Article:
Just In Time RE

Update: Accepted Papers and Schedule published!

Requirements engineering (RE) in agile and open source settings is quite different than RE in more conventional development settings. In particular, these requirements tend to be more ad-hoc and ‘just-in-time’, developed as needed rather than upfront. Requirements might be called user stories, features, or even tasks [1].

Just in time as a production strategy can be traced to Toyota and other Japanese firms in the 1950s. The strategy referred to meeting customer demand at the right time and in the exact amount, where customer could be the final purchaser or another process further along the production line. Ohno [2] underpinned just in time with 3 principles of economic growth: build only what is needed, eliminate anything which does not add value, and stop if something goes wrong.

The just-in-time philosophy was also applied to software engineering, serving as a basic tenet of the lean software practices and the agile community [3]. Research on just-in-time requirements has recently emerged [4-6], which not only challenges classical RE’s assumptions [7] but also illuminates potentially transformative ideas to improve RE practice especially in distributed and decentralized settings [8].

Topics of Interest

  • requirements in open source software
  • lightweight techniques for capturing and representing requirements
  • iterative reasoning about requirements satisfaction
  • developer understanding of requirements in agile development
  • making requirements useful throughout the software lifecycle
  • slicing user stories into iteration-sized components
  • defining ‘done’
  • acceptance testing requirements
  • specification by example and behavior-driven development
  • tracing and evolving just-in-time requirements
  • empirical studies on just-in-time requirements

Submissions

We invite submissions in the following categories.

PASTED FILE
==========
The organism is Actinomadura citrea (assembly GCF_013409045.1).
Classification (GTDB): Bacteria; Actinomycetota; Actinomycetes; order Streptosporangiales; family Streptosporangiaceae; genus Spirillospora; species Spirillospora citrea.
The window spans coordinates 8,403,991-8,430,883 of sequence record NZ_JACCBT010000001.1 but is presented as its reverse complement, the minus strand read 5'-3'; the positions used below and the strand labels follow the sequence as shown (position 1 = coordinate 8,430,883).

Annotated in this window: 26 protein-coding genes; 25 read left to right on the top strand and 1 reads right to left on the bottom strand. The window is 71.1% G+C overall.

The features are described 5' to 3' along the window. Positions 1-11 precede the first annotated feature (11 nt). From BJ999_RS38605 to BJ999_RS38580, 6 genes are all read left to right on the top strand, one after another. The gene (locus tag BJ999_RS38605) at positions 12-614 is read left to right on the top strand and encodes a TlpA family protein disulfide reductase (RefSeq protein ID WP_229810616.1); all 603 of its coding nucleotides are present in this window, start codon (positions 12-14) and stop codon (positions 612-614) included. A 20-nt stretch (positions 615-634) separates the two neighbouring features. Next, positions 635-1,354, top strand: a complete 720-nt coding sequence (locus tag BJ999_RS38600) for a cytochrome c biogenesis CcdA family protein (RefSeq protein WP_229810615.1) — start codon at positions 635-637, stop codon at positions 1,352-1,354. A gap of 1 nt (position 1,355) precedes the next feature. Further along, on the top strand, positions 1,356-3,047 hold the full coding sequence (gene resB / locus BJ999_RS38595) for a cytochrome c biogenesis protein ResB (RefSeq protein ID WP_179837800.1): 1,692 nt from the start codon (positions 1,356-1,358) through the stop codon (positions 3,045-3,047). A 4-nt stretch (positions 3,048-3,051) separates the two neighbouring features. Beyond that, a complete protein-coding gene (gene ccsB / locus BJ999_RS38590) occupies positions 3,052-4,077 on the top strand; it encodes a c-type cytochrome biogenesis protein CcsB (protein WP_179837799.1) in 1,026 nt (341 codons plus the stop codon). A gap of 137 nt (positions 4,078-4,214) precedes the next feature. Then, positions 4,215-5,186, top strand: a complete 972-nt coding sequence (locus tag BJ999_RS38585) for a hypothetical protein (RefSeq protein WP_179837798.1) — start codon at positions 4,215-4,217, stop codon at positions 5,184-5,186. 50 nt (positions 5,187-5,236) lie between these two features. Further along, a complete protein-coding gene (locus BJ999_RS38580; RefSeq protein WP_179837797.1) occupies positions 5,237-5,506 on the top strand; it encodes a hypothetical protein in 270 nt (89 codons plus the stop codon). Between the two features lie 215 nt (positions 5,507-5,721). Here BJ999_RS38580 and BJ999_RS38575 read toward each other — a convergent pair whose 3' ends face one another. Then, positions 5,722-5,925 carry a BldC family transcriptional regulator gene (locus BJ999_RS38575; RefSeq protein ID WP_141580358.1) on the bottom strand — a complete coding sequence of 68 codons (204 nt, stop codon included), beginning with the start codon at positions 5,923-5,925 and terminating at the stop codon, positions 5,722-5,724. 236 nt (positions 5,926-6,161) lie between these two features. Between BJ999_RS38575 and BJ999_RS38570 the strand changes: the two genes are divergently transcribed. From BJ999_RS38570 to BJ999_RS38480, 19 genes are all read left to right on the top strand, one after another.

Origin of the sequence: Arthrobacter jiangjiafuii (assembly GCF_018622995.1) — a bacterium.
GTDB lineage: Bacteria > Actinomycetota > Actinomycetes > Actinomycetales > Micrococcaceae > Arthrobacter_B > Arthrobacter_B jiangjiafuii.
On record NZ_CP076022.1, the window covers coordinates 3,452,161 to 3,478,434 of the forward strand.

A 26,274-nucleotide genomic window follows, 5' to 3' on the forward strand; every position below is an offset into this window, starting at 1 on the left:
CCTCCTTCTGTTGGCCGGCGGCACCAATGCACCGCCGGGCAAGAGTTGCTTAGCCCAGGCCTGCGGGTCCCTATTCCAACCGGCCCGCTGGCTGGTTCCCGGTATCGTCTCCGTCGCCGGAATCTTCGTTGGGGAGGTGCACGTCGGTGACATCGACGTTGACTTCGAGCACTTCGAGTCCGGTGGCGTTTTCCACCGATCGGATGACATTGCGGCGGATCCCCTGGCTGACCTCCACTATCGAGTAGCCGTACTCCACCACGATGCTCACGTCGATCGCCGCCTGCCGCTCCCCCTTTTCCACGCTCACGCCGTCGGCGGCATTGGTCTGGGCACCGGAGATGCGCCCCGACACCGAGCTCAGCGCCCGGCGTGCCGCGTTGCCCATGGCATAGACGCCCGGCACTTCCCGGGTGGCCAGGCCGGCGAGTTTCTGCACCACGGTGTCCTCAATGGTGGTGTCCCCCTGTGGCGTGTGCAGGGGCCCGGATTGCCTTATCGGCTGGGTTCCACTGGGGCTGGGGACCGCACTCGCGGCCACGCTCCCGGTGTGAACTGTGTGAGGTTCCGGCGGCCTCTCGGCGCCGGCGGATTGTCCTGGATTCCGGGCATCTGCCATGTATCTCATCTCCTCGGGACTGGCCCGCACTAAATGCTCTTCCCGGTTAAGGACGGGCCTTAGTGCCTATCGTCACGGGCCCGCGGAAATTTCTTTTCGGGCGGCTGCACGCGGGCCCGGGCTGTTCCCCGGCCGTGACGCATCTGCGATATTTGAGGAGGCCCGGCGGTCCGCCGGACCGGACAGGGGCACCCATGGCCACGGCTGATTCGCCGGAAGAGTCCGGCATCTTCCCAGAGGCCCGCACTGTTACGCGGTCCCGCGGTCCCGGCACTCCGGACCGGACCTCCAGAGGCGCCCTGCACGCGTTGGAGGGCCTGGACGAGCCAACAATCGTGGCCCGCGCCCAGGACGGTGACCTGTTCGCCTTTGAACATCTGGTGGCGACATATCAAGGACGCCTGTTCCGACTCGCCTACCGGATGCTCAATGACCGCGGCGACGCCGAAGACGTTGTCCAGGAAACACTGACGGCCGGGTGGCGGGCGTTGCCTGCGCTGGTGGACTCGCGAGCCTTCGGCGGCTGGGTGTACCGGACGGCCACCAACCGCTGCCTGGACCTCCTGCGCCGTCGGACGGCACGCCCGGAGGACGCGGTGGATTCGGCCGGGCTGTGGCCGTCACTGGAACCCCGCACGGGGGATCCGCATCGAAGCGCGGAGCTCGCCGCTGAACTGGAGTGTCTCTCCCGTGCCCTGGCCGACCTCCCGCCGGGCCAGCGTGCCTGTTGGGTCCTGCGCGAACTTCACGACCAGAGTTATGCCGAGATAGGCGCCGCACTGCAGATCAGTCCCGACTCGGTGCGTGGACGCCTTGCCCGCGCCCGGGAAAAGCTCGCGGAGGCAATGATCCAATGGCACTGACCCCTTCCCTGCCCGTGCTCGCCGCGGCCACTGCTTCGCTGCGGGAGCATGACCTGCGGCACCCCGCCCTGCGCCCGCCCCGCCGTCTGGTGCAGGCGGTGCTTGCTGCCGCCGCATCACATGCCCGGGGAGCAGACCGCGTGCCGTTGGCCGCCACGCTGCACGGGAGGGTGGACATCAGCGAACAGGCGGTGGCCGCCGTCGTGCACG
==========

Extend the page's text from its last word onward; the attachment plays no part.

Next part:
• position papers (4 pages), intended to stimulate discussion, particularly by the breakout session
  • research summaries (4 pages), intended to make all participants aware of existing and ongoing research in this area.

Submit papers via EasyChair: https://easychair.org/conferences/?conf=jitre2015

and follow the IEEE formatting instructions.

Key Dates

  • Submission: June 916, 2015
  • Notification: June 30, 2015
  • Camera-Ready: July 15, 2015
  • Workshop: August 25, 2015

Format

This 1-day workshop will consist of an opening keynote, followed by morning presentations. Post-lunch, we will have one more paper session and then breakout sessions in order to develop a ranked list of open problems. The final session will group back all workshop participants to summarize their discussion results, collect feedback, and plan future events and activities.

Anticipated Outcomes

This initial workshop on just-in-time RE aims to gather researchers working in this area in order to discover a set of open research problems and define a position statement outlining the ways in which just-in-time RE differs from traditional RE. Some characteristics like lightweight representation and evolutionary refinement of requirements are identified in [4, 5]. However, we anticipate wide, varied, open, and lively discussions reshaping the landscape and themes of just-in-time RE in the workshop. It is also our anticipation that the workshop provides a venue for researchers and practitioners to share their experiences, forge new collaborations, and provoke innovative ways to tackle just-in-time requirements.

References

  1. Walt Scacchi, Understanding the requirements for developing open source software systems, IEE Software, 149(1): 24–39, February 2002.
  2. Taiichi Ohno, Toyota Production System: Beyond Large-Scale Production, Productivity Press, 1988.
  3. Mary Poppendieck and Tom Poppendieck, Lean Software Development: An Agile Toolkit, Addison-Wesley, 2013.
  4. Neil A. Ernst and Gail Murphy, “Case Studies in Just-In-Time Requirements Analysis”, International Workshop on Empirical Requirements Engineering (EmpiRE), Chicago, IL, USA, September 2012, pages 25-32.
  5. Nan Niu, Tanmay Bhowmik, Hui Liu, and Zhendong Niu, “Traceability-Enabled Refactoring for Managing Just-In-Time Requirements”, International Requirements Engineering Conference (RE), Karlskrona, Sweden, August 2014, pages 133-142.
  6. Petra Heck and Andy Zaidman, Horizontal Traceability for Just-In-Time Requirements: The Case for Open Source Feature Requests, Journal of Software: Evolution and Process, 2014 (accepted). http://www.st.ewi.tudelft.nl/~zaidman/publications/heckJSEP.pdf
  7. Thomas A. Alspaugh and Walt Scacchi, “Ongoing Software Development without Classical Requirements”, International Requirements Engineering Conference (RE),  Rio de Janeiro, Brazil, July 2013, pages 165-174.
  8. Matthias Jarke, Pericles Loucopoulos, Kalle Lyytinen, John Mylopoulos, and William N. Robinson, The brave new world of design requirements, Information System, 36(7): 992-1008, November, 2011.

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